This past March, DG launched an AMP module that helps the Ministry of Finance, Planning, and Economic Development in Uganda track aid disbursements in their existing Program Budgeting System (PBS). In the first post of this series, we shared insight on identifying the need to integrate the two systems and a general overview of the challenges we faced. In this blog, we will examine DG’s technical process and the specific solutions used to overcome AMP-Program Budgeting System integration challenges.
Our main goal was to integrate Uganda’s PBS into the standard AMP portal. We have mentioned that the integration required two types of data: disbursement information, which shows how much is disbursed to implementing agencies, and medium-term expenditure framework (MTEF) data. MTEF data describes the amount to be spent over a given period of time. MTEF data’s objective is to help plan each year’s new budget, and identify expenditures for the next three years.
Working with the Ministry’s technical team, we jointly discovered a few of the existing challenges in integrating the two systems. First, the Ministry has its own internal processes built into the PBS and specific data importing requirements. The standard AMP portal exports reports in JSON format; However, the Ministry’s system requires XML format. Because AMP uses JSON format across the 25+ other country partners, changing the output from JSON to XML was not feasible, as making this change to AMP would impact all other partners.
Thinking through the Challenges
The two teams (the DG AMP team and the PBS team) discussed several different solutions, prioritizing options that would be most effective and result in the least error. One option considered was exporting reports in JSON format, then using the PBS to convert the reports to XML format before importing files into the PBS. Through this solution would solve the problem, the conversion and transfer process would create space for error or the potential for corrupted data. Once it was decided that modifying the data in AMP, then exporting it and re-importing into PBS was not an option, we faced another challenge: the two systems use different programming languages and servers. PBS uses microsoft.net with the MSSQL server, and the AMP portal uses Java. To assist the PBS team on how to consume the API developed and to make the integration less error-prone, DG developed a sample client in .NET to show how the API could be used by the PBS. DG had to find a solution that was less hierarchical and that could be interpreted by the PBS without major transformations.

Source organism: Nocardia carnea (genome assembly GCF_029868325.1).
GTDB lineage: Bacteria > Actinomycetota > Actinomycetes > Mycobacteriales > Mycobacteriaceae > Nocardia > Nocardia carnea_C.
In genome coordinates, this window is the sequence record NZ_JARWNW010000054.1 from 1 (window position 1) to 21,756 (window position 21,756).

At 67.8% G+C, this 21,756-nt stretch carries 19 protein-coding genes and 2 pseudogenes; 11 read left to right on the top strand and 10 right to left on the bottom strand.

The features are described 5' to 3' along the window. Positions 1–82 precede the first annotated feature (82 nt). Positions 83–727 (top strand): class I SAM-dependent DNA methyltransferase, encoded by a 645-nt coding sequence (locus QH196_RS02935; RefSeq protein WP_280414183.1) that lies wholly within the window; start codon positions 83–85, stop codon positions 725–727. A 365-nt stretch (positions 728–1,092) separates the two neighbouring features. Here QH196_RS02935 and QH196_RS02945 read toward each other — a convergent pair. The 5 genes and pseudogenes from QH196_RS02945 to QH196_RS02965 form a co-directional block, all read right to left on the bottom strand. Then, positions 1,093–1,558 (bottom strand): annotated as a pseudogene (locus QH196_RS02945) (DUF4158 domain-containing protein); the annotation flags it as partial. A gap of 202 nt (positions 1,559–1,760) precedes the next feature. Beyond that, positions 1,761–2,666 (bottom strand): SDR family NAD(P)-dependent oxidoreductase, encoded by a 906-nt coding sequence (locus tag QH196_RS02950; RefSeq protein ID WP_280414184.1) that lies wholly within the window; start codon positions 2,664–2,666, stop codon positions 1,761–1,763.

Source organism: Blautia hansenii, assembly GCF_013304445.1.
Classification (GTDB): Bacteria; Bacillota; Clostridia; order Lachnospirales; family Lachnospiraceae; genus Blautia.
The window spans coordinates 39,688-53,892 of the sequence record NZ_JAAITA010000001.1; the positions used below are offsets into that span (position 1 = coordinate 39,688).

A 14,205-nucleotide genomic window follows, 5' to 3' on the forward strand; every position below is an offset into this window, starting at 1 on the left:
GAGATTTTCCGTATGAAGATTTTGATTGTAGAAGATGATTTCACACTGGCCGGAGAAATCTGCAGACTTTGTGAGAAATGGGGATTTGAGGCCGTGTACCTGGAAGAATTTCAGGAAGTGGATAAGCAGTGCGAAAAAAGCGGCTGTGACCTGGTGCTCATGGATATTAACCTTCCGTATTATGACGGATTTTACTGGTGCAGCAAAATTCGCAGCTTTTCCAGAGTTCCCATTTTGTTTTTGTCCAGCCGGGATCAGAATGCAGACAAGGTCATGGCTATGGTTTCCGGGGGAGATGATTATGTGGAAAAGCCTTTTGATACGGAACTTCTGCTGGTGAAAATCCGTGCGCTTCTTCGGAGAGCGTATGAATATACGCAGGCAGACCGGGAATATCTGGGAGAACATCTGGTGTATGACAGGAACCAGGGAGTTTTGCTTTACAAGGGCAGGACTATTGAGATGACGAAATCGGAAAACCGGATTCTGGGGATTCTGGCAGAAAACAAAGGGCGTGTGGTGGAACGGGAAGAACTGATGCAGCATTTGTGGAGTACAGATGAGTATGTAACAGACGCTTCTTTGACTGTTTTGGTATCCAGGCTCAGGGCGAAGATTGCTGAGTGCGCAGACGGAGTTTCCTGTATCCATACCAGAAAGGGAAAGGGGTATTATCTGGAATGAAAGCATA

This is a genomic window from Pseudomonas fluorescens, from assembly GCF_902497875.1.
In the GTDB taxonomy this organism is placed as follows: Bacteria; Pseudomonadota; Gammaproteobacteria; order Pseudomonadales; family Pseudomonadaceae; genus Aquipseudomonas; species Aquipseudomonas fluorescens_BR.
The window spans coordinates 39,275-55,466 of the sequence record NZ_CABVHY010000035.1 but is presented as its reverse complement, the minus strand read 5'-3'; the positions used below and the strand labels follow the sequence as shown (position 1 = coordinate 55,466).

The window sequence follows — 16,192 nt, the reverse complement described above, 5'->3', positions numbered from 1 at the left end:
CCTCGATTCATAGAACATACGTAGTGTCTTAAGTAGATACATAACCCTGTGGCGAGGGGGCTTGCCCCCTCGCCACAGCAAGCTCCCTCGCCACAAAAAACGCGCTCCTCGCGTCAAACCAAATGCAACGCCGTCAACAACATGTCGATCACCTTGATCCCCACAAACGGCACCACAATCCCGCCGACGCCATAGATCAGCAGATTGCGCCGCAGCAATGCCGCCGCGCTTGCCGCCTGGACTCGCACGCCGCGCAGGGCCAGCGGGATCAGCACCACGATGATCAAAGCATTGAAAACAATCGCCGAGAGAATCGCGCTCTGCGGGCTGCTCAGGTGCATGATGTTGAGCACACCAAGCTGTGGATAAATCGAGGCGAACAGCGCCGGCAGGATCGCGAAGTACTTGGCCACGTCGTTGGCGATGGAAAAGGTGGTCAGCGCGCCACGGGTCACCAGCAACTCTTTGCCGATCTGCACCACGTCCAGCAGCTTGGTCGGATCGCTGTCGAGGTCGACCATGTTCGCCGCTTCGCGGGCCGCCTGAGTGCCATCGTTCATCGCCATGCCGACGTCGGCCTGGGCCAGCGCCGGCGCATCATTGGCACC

The final proposed solution was an integration in the PBS that interfaces with AMP, rather than an integration in AMP that interfaces with the PBS. After researching the options, XSLT was chosen to transform the data into different formats. DG worked with the Ministry’s tech team to format the XML output, via XLST so that it would transform the standard XML amp report output into the exact format needed. DG was able to make format adjustments to the XSLT without disrupting or having to modify existing AMP or PBS structures. Now, the solution is owned by the Ministry’s technical team, who can make adjustments to the XSLT as needed moving forward.
While DG has been working on AMPs around the world for 15 years, each implementation comes with its own puzzles and challenges that encourage growth and innovation across the platform as a whole. Through this successful integration, DG confirmed that success comes from a high-quality, uniform platform that is useful for all country partners but is also flexible and robust enough to meet varying partner requirements without comprising the existing system user base. As our platform evolves, each innovation and change becomes available to existing users and makes future versions of AMP stronger and more customizable.
We are proud to have found a solution for integration that fits the needs of the client while also ensuring accurate data and governmental transparency. We look forward to using the new ability to export data in XML format together with XSLT transformations as part of the solution to further AMP country system integrations in the future.
15 years ago, AMP development was led by and co-designed with multiple partner country governments and international organizations. From a single implementation, AMP grew into 25 implementations globally. Through this growth, DG has learned crucial lessons about building systems that support the use of data for decision-making.
Since 2017, Development Gateway has been working with the Government of Uganda to build and update their Aid Management Platform (AMP). Uganda’s AMP houses over 1,300 on-budget projects directly from its national data management system. This year, DG built a module that interfaces with Uganda’s Program Budgeting System (PBS) to ensure that data is effectively transmitted between the two systems.
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